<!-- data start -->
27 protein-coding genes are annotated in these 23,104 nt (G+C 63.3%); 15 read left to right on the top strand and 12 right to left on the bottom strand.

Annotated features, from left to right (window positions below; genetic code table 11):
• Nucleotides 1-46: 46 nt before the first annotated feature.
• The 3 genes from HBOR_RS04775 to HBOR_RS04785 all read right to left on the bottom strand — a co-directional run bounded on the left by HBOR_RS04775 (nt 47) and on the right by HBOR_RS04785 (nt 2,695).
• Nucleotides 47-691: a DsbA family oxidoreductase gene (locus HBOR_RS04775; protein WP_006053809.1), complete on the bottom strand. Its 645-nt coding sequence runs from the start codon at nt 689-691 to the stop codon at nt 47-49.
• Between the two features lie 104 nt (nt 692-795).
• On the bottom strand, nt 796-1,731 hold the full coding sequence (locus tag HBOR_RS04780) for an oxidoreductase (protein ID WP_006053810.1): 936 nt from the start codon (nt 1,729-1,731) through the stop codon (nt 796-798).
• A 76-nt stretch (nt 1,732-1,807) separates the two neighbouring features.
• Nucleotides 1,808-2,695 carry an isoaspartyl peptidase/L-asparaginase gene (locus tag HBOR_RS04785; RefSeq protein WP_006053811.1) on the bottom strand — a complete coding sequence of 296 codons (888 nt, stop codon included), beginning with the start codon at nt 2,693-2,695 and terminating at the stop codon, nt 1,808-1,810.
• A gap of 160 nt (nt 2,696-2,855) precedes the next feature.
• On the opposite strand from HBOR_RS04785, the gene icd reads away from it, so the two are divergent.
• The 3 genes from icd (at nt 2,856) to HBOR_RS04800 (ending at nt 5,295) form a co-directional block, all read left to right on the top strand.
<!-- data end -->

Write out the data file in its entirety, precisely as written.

27 protein-coding genes are annotated in these 23,104 nt (G+C 63.3%); 15 read left to right on the top strand and 12 right to left on the bottom strand.

Annotated features, from left to right (window positions below; genetic code table 11):
• Nucleotides 1-46: 46 nt before the first annotated feature.
• The 3 genes from HBOR_RS04775 to HBOR_RS04785 all read right to left on the bottom strand — a co-directional run bounded on the left by HBOR_RS04775 (nt 47) and on the right by HBOR_RS04785 (nt 2,695).
• Nucleotides 47-691: a DsbA family oxidoreductase gene (locus HBOR_RS04775; protein WP_006053809.1), complete on the bottom strand. Its 645-nt coding sequence runs from the start codon at nt 689-691 to the stop codon at nt 47-49.
• Between the two features lie 104 nt (nt 692-795).
• On the bottom strand, nt 796-1,731 hold the full coding sequence (locus tag HBOR_RS04780) for an oxidoreductase (protein ID WP_006053810.1): 936 nt from the start codon (nt 1,729-1,731) through the stop codon (nt 796-798).
• A 76-nt stretch (nt 1,732-1,807) separates the two neighbouring features.
• Nucleotides 1,808-2,695 carry an isoaspartyl peptidase/L-asparaginase gene (locus tag HBOR_RS04785; RefSeq protein WP_006053811.1) on the bottom strand — a complete coding sequence of 296 codons (888 nt, stop codon included), beginning with the start codon at nt 2,693-2,695 and terminating at the stop codon, nt 1,808-1,810.
• A gap of 160 nt (nt 2,696-2,855) precedes the next feature.
• On the opposite strand from HBOR_RS04785, the gene icd reads away from it, so the two are divergent.
• The 3 genes from icd (at nt 2,856) to HBOR_RS04800 (ending at nt 5,295) form a co-directional block, all read left to right on the top strand.